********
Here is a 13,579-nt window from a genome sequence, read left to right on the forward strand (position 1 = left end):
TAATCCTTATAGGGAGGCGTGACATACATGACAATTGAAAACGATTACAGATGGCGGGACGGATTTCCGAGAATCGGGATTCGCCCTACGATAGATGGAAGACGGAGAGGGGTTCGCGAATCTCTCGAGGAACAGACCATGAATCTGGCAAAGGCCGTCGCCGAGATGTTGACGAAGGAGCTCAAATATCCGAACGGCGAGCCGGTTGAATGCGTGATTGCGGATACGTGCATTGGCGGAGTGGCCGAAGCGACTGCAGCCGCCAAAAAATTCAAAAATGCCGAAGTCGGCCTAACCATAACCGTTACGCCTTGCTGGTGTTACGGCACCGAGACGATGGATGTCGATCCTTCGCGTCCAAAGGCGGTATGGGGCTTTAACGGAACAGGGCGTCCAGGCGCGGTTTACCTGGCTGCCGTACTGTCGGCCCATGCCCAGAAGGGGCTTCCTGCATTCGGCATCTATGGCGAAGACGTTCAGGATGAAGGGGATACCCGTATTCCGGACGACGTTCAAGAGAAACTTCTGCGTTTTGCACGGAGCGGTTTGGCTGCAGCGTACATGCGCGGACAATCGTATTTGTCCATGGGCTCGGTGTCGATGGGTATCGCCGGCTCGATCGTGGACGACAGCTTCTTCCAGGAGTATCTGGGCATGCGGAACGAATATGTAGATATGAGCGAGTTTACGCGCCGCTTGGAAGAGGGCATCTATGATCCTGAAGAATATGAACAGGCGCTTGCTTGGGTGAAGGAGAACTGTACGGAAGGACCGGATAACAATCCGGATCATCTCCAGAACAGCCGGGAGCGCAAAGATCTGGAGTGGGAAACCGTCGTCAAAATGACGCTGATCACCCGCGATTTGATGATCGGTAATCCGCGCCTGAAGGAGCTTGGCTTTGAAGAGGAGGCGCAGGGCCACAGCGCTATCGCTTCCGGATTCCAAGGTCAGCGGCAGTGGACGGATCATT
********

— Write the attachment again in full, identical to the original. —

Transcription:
Here is a 13,579-nt window from a genome sequence, read left to right on the forward strand (position 1 = left end):
TAATCCTTATAGGGAGGCGTGACATACATGACAATTGAAAACGATTACAGATGGCGGGACGGATTTCCGAGAATCGGGATTCGCCCTACGATAGATGGAAGACGGAGAGGGGTTCGCGAATCTCTCGAGGAACAGACCATGAATCTGGCAAAGGCCGTCGCCGAGATGTTGACGAAGGAGCTCAAATATCCGAACGGCGAGCCGGTTGAATGCGTGATTGCGGATACGTGCATTGGCGGAGTGGCCGAAGCGACTGCAGCCGCCAAAAAATTCAAAAATGCCGAAGTCGGCCTAACCATAACCGTTACGCCTTGCTGGTGTTACGGCACCGAGACGATGGATGTCGATCCTTCGCGTCCAAAGGCGGTATGGGGCTTTAACGGAACAGGGCGTCCAGGCGCGGTTTACCTGGCTGCCGTACTGTCGGCCCATGCCCAGAAGGGGCTTCCTGCATTCGGCATCTATGGCGAAGACGTTCAGGATGAAGGGGATACCCGTATTCCGGACGACGTTCAAGAGAAACTTCTGCGTTTTGCACGGAGCGGTTTGGCTGCAGCGTACATGCGCGGACAATCGTATTTGTCCATGGGCTCGGTGTCGATGGGTATCGCCGGCTCGATCGTGGACGACAGCTTCTTCCAGGAGTATCTGGGCATGCGGAACGAATATGTAGATATGAGCGAGTTTACGCGCCGCTTGGAAGAGGGCATCTATGATCCTGAAGAATATGAACAGGCGCTTGCTTGGGTGAAGGAGAACTGTACGGAAGGACCGGATAACAATCCGGATCATCTCCAGAACAGCCGGGAGCGCAAAGATCTGGAGTGGGAAACCGTCGTCAAAATGACGCTGATCACCCGCGATTTGATGATCGGTAATCCGCGCCTGAAGGAGCTTGGCTTTGAAGAGGAGGCGCAGGGCCACAGCGCTATCGCTTCCGGATTCCAAGGTCAGCGGCAGTGGACGGATCATT